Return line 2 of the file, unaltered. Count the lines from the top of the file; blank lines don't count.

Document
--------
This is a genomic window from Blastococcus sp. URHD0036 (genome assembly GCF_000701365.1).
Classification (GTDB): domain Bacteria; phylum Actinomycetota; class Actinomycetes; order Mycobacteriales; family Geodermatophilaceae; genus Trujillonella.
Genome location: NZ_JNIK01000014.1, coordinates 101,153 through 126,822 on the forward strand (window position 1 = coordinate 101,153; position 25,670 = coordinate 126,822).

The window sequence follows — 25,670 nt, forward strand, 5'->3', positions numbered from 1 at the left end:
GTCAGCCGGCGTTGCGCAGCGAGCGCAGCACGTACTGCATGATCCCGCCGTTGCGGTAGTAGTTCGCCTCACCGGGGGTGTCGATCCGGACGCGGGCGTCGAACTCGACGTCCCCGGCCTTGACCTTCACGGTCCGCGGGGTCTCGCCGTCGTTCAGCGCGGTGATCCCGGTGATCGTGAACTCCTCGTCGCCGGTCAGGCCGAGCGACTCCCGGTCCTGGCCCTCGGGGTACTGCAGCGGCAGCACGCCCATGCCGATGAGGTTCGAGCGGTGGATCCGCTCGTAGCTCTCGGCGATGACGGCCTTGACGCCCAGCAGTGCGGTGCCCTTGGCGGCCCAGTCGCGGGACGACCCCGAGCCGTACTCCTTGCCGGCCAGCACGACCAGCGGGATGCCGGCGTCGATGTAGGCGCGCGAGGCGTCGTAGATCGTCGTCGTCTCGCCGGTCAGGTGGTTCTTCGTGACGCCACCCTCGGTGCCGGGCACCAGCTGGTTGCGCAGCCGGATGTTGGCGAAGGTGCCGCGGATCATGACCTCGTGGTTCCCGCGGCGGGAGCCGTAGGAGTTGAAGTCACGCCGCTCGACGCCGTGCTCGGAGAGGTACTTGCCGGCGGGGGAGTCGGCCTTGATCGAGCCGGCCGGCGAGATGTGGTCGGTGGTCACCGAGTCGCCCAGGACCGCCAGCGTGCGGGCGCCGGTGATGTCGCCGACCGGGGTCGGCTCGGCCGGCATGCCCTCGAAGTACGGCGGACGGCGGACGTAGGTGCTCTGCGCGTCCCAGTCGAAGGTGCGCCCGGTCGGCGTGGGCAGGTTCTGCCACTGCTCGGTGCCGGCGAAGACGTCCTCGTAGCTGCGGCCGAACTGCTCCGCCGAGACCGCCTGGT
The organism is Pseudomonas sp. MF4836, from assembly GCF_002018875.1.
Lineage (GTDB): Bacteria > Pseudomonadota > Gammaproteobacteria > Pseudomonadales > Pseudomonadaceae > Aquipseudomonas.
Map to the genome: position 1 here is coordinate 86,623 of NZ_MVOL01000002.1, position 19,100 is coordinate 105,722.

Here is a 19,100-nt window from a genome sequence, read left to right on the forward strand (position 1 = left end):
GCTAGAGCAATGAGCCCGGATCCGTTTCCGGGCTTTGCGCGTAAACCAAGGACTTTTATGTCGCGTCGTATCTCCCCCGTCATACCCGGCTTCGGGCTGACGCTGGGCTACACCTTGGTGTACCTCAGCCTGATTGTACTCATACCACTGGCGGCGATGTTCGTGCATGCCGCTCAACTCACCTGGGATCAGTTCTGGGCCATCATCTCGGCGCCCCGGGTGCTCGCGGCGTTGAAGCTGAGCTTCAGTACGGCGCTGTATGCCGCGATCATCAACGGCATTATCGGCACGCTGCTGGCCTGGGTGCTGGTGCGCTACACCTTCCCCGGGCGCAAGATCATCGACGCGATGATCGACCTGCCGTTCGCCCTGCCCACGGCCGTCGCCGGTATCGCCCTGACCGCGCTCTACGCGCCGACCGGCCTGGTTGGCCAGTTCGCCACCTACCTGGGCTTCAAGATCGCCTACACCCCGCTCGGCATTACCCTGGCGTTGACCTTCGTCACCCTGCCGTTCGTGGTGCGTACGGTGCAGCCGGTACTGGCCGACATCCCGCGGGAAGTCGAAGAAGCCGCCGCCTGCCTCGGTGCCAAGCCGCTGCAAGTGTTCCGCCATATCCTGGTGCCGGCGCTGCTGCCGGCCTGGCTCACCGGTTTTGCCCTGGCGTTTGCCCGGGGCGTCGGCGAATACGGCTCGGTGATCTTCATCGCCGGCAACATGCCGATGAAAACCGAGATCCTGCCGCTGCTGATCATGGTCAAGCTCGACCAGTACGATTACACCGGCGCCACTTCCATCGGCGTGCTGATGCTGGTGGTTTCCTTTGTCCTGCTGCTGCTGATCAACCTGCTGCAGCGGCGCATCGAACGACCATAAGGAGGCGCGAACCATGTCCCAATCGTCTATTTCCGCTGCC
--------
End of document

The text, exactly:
Classification (GTDB): domain Bacteria; phylum Actinomycetota; class Actinomycetes; order Mycobacteriales; family Geodermatophilaceae; genus Trujillonella.